The race for places on Australia’s Olympic men’s triathlon team will continue to go right down the wire after a frenetic second round of the Dextro Energy ITU World Triathlon Championship Series in San Diego today.
Just one race remains inside the selection nomination period and that’s in Madrid on May 26 and 27 when final Olympic places for Federations and individual spots can be determined.
Triathlon Australia will make its final nominations to the Australian Olympic Committee on May 31.
In a spectacular race around Mission Beach today, it was Beijing Olympian Courtney Atkinson who was the best placed of the Australian contingent, with an encouraging 13th.
It puts his Olympic campaign back on track and helps Australia remain very much in the hunt as one of the leading top eight countries that can field a maximum three place based on the ITU Olympic rankings.
Atkinson’s performance will certainly play a large part in helping boost Australia’s chances of fielding those maximum three places, along with the powerful Canadian contingent and Portugal, who have dropped back.
Atkinson, who has been in San Diego preparing for the past month was always in contention for a top ten placing and finished just behind Canadian pair, Sydney 2000 Olympic gold medallist Simon Whitfield 11th and Kyle Jones, 12th.
In the race up front, there was no stopping Jonathan Brownlee who again stamped himself as one of the favourites for London 2012 (with brother and world champion Alistair) with a runaway win after dominating the swim, the bike and a tear away run.
Brownlee always seemed to be in control and he raced away from Switzerland’s Sven Reiderer and newly appointed ITU World Series leader, Richard Murray (RSA).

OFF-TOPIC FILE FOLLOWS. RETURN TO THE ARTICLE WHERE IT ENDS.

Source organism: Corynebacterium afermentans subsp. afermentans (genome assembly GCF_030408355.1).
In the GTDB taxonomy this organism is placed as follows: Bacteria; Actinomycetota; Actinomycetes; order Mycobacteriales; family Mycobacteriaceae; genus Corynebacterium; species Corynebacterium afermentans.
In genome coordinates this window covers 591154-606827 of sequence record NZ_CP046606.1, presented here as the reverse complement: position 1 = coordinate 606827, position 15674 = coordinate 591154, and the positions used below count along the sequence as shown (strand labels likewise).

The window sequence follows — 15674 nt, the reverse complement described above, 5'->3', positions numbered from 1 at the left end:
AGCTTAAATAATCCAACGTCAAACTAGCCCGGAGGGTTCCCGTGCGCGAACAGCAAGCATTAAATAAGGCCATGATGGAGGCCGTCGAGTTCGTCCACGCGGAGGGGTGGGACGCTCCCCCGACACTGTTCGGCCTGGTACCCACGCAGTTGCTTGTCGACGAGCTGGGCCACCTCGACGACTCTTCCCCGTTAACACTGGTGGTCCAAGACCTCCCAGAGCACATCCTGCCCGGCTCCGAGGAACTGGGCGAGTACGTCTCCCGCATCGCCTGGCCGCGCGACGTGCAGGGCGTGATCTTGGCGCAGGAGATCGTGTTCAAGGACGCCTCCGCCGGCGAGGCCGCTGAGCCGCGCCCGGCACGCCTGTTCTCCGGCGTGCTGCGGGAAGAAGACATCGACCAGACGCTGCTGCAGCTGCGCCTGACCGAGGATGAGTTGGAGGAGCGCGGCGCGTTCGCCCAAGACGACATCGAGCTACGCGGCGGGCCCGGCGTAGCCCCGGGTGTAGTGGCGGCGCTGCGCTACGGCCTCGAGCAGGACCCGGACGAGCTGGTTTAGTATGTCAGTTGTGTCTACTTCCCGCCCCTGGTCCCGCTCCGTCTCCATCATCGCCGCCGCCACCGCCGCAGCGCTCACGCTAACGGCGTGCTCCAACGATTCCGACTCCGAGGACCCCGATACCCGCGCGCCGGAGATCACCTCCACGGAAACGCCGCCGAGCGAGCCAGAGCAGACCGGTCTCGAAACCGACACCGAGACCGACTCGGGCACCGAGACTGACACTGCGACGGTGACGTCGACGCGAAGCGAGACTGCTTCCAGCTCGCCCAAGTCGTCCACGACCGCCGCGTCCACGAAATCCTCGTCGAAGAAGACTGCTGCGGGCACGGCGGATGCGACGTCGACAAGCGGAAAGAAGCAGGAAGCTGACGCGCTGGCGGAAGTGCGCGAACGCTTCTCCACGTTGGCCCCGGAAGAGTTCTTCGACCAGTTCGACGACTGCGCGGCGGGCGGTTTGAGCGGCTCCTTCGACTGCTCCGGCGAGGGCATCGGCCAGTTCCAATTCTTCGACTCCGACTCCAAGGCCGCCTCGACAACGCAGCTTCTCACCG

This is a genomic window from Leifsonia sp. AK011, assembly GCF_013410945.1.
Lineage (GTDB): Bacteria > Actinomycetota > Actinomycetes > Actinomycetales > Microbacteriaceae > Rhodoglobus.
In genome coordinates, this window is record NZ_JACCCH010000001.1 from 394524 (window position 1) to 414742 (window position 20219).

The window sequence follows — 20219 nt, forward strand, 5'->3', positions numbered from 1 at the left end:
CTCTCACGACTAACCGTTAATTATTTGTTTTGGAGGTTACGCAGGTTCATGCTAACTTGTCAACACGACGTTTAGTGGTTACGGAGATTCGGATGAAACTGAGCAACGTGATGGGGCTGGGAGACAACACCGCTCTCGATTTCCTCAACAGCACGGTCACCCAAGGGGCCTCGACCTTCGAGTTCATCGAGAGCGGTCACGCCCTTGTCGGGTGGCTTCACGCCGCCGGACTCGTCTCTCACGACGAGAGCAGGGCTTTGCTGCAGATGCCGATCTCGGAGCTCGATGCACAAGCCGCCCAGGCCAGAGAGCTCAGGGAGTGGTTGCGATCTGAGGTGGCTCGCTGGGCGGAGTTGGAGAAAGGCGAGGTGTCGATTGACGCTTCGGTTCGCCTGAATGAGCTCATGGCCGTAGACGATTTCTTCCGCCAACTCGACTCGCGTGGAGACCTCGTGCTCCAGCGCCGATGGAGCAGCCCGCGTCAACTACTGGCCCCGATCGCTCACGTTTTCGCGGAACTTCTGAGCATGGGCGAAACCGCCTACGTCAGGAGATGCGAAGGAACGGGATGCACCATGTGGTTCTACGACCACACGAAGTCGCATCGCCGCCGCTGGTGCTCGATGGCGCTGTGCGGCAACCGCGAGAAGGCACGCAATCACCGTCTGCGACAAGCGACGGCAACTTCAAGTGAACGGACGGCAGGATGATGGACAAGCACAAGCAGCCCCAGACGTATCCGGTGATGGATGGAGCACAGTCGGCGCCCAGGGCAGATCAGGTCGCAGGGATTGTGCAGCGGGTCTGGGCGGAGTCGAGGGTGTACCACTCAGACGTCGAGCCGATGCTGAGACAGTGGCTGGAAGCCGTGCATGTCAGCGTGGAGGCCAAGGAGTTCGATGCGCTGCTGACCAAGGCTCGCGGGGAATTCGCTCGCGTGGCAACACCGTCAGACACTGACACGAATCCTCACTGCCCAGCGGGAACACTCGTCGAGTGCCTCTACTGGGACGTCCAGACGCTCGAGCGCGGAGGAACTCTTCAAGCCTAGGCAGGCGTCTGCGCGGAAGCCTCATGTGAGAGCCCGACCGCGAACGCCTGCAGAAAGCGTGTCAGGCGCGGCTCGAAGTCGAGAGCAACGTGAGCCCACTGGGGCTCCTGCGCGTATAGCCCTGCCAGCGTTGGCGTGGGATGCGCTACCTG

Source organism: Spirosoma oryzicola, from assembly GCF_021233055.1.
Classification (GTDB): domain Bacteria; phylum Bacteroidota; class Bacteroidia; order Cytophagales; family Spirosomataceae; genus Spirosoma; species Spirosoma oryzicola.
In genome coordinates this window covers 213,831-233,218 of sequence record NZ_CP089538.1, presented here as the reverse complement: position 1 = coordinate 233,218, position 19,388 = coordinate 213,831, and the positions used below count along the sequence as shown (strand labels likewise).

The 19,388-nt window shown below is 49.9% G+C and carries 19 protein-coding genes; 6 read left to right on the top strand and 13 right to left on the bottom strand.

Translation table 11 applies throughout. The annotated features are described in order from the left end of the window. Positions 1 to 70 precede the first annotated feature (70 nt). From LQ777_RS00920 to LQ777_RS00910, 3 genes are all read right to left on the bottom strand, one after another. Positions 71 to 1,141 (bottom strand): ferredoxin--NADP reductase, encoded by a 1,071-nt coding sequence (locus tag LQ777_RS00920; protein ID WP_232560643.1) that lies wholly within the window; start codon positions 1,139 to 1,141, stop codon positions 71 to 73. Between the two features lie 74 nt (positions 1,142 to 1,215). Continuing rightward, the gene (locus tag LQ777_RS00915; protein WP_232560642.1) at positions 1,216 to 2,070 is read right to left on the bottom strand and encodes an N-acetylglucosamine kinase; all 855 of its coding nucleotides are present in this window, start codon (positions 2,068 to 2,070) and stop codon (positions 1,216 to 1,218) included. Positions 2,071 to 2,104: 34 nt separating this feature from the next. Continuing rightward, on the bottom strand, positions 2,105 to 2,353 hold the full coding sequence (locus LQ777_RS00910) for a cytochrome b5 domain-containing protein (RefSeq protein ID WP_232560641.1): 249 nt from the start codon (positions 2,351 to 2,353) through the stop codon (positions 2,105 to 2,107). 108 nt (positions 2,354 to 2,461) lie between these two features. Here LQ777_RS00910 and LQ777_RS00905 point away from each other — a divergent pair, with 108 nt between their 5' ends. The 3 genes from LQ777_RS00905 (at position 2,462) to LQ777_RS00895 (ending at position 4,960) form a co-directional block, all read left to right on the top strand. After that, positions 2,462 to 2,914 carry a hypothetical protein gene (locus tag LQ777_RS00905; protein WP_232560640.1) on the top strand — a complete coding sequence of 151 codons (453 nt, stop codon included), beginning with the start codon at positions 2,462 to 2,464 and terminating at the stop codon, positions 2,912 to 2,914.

But as the day unfolded around the picturesque seaside area of Mission Beach, it was the races within the races that added so much excitement and intrigue, as athletes vied for Olympic selection.
The Australian contingent of Atkinson, the already qualified Brad Kahlefeldt, the legend Chris McCormack who is trying fort his first Olympic team, the man most likely in Brendan Sexton and the up-and-comer Aaron Royle were determined to make their presence felt.
With confirmation of a third Olympic berth up for grabs and a maximum of two more places for London yet to be determined there was always plenty at stake.
Atkinson was well placed in the top 10 out of the swim and stuck fast on the bike as over 50 riders came together before a solid 10km run.
With around 500 metres to run it was Atkinson who took off and ran past Canadian rival Whitfield, with both Australia and Canada vying for those vital rankings points.
â€œIt was certainly a much better performance from Courtney, he has re-adjusted his training and we saw a big improvement. He is now very much back on track,â€ said Australian head coach Shaun Stephens.
â€œIn hindsight he probably kicked a little too early, allowing Whitfield and the other Canadian the chance to kick back which they did, but it was still a good effort.â€
Australia’s other contenders Kahlefeldt finished up 26th, the ever present McCormack 30th, Royle 44th and Brendan Sexton, who was well back in the swim 56th.
But for the majority of the race the Australians were all well positioned, with Royle putting together his usual solid swim-bike; Kahlefeldt was in the top 10 at the start of the run while McCormack was challenging for the lead towards the end of the bike.
While it was a heartening return to the Series, after choosing not to race in Sydney three weeks ago â€“ there will be some anxious waiting for Atkinson, Sexton and McCormack with Olympic selection up for grabs.
|16||Simon De Cuyper||BEL||1:49:55||0:18:21||0:59:11||0:31:04|
|22||Jose Miguel Perez||ESP||1:50:09||0:17:57||0:59:34||0:31:15|
|27||Carlos Javier Quinchara Forero||COL||1:50:20||0:18:03||0:59:33||0:31:25|
|55||Gonzalo Raul Tellechea||ARG||1:53:53||0:18:41||1:02:14||0:31:42|
|61||Jan Van Berkel||NED||1:57:58||0:18:40||1:02:05||0:35:51|
|DNF||Felipe Van de Wyngard||CHI||0:00:00||0:18:46||0:00:00||0:00:00|